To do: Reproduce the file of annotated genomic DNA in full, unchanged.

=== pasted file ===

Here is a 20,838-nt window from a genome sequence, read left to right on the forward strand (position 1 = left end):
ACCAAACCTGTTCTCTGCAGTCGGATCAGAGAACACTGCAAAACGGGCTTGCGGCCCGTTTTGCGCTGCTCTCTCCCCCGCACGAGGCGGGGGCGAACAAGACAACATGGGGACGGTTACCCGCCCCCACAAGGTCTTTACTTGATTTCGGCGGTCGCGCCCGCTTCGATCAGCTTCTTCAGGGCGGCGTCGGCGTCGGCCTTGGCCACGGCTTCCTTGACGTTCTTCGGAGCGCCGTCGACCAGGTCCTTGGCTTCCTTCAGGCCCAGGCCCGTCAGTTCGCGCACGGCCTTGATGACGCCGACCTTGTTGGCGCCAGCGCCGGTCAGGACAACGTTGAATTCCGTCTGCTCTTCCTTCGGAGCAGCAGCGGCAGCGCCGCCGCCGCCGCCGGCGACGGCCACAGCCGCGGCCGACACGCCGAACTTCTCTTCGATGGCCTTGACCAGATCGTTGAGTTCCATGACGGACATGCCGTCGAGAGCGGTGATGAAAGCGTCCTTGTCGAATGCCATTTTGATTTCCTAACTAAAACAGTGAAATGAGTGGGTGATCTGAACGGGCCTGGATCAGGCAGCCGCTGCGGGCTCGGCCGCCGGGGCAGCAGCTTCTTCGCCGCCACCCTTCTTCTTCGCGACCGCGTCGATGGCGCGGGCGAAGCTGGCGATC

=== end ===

Here is a 20,838-nt window from a genome sequence, read left to right on the forward strand (position 1 = left end):
ACCAAACCTGTTCTCTGCAGTCGGATCAGAGAACACTGCAAAACGGGCTTGCGGCCCGTTTTGCGCTGCTCTCTCCCCCGCACGAGGCGGGGGCGAACAAGACAACATGGGGACGGTTACCCGCCCCCACAAGGTCTTTACTTGATTTCGGCGGTCGCGCCCGCTTCGATCAGCTTCTTCAGGGCGGCGTCGGCGTCGGCCTTGGCCACGGCTTCCTTGACGTTCTTCGGAGCGCCGTCGACCAGGTCCTTGGCTTCCTTCAGGCCCAGGCCCGTCAGTTCGCGCACGGCCTTGATGACGCCGACCTTGTTGGCGCCAGCGCCGGTCAGGACAACGTTGAATTCCGTCTGCTCTTCCTTCGGAGCAGCAGCGGCAGCGCCGCCGCCGCCGCCGGCGACGGCCACAGCCGCGGCCGACACGCCGAACTTCTCTTCGATGGCCTTGACCAGATCGTTGAGTTCCATGACGGACATGCCGTCGAGAGCGGTGATGAAAGCGTCCTTGTCGAATGCCATTTTGATTTCCTAACTAAAACAGTGAAATGAGTGGGTGATCTGAACGGGCCTGGATCAGGCAGCCGCTGCGGGCTCGGCCGCCGGGGCAGCAGCTTCTTCGCCGCCACCCTTCTTCTTCGCGACCGCGTCGATGGCGCGGGCGAAGCTGGCGATC